There is one final wrinkle.  Certain types of transactions are exempt from HSR reporting, no matter how big the size of transaction or the parties involved:

  • Stock splits that do not increase the percentages owned by any person
  • Acquisitions of small percentages of an issuer’s voting securities solely for the purpose of investment
  • Acquisitions of additional voting securities by persons who already hold 50% of the voting shares of an issuer
  • Acquisitions in the ordinary course of business, such as purchases of current supplies and used durable goods
  • Acquisitions of several categories of real property, such as unproductive real property, office and residential property, and hotels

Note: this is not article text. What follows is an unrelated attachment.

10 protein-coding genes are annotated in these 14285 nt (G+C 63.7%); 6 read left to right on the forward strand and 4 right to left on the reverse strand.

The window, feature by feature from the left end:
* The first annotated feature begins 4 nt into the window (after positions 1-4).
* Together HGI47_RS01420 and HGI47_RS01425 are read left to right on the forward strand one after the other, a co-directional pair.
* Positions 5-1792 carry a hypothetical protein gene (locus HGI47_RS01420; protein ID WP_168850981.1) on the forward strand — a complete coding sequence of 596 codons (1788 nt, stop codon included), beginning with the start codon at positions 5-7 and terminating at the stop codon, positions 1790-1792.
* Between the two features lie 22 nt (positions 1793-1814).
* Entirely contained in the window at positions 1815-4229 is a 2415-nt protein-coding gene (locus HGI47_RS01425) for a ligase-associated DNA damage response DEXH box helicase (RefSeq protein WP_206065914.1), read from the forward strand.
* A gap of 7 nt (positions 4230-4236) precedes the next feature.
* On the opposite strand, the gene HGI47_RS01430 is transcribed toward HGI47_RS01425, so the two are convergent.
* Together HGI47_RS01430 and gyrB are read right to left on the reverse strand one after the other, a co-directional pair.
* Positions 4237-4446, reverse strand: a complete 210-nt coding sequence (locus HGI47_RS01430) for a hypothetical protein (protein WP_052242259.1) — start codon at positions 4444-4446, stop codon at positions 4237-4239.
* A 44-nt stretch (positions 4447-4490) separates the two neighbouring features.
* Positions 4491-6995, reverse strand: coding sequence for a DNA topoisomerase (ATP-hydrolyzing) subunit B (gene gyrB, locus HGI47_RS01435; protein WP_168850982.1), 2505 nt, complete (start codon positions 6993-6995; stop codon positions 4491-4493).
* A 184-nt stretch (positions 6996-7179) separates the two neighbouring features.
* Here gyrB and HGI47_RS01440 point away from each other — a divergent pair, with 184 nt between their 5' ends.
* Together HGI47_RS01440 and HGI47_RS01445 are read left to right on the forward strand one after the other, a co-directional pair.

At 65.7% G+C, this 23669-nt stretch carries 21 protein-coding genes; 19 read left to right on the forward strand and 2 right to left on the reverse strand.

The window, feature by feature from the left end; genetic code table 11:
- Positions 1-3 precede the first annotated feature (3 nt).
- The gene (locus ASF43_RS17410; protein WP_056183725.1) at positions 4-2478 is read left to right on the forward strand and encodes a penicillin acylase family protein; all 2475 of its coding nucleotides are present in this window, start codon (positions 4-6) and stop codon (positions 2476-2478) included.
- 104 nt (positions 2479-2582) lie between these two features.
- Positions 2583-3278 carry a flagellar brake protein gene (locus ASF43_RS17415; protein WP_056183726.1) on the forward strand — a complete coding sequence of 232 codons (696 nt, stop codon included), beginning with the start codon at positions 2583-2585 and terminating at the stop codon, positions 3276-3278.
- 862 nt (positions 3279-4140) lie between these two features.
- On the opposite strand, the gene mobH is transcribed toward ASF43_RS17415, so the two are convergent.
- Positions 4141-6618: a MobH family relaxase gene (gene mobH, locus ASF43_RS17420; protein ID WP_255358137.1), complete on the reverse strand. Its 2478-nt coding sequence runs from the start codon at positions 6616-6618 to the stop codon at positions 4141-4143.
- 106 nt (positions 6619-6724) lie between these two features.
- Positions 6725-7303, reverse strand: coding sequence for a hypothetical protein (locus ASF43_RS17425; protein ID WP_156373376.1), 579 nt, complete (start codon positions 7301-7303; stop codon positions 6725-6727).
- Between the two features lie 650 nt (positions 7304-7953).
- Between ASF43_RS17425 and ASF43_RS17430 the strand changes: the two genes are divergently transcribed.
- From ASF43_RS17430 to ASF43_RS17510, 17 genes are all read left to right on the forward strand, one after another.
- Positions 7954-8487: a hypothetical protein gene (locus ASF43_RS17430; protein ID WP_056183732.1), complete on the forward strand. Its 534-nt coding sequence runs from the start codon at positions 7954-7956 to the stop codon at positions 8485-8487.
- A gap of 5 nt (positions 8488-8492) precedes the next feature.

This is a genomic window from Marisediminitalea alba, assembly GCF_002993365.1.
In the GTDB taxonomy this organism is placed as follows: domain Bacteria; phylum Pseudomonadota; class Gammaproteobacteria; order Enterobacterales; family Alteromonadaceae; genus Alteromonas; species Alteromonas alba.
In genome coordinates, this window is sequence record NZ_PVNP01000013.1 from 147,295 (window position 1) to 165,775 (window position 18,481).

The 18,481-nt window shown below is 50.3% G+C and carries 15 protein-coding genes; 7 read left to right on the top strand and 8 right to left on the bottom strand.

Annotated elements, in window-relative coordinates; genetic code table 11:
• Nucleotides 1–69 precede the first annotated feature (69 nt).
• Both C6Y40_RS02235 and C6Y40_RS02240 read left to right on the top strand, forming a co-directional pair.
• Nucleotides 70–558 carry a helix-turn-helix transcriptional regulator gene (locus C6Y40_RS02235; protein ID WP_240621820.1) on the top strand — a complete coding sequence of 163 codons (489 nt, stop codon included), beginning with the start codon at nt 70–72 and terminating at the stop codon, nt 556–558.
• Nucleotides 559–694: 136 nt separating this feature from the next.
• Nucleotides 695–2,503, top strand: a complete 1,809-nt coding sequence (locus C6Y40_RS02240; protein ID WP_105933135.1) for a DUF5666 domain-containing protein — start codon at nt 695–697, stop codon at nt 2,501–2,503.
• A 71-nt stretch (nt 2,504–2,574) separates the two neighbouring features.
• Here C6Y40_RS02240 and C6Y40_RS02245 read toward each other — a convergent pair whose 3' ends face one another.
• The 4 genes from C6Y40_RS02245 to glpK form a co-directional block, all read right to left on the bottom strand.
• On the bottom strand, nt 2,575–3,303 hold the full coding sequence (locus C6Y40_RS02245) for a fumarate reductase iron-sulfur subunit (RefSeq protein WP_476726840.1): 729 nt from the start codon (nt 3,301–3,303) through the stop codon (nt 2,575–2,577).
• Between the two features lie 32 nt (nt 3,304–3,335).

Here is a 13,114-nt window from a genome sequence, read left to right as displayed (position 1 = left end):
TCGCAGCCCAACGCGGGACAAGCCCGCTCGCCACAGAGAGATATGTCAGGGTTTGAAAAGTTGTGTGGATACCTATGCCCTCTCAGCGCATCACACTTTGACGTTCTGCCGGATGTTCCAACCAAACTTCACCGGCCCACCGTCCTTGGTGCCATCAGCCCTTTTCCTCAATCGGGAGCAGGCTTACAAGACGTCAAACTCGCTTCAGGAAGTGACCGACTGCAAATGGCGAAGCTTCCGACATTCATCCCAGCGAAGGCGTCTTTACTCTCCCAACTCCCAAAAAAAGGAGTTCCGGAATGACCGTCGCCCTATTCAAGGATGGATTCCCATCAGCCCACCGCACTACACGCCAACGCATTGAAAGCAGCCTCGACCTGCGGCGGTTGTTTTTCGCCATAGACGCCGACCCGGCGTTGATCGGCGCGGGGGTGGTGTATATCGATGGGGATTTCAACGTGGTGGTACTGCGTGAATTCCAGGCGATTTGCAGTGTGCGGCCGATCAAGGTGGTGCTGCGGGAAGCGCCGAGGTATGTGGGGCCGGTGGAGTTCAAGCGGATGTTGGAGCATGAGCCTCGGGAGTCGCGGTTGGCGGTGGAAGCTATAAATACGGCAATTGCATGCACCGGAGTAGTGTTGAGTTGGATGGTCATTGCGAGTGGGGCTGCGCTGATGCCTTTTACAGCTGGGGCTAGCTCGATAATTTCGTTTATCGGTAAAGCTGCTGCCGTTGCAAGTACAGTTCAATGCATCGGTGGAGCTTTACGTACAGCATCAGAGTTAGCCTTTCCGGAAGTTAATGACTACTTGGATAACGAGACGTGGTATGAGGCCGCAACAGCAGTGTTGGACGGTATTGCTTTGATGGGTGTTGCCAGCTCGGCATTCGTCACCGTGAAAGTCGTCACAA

• Acquisitions in regulated industries, whose competitive effects are reviewed by other agencies

Companies who are looking at buying or selling a business or substantial assets should consult with their lawyer.  There are numerous laws affecting transactions, including HSR, and counsel can guide you through the regulatory pitfalls to a successful closing of the deal.


*The actual threshold numbers literally change every year.  Be very sure to check on where the thresholds are set when analyzing a transaction.

** I know what you must be thinking – where’s the fun without a long string of definitions?  HSR has not let you down.  This word is actually a term of art defined by the statute and regulations. 

Allen & Gooch is providing this legal update for informational purposes only. This article should not be construed as legal advice or a legal opinion as to any specific facts or circumstances. You should consult your own attorney concerning your particular situation and any specific legal questions you may have.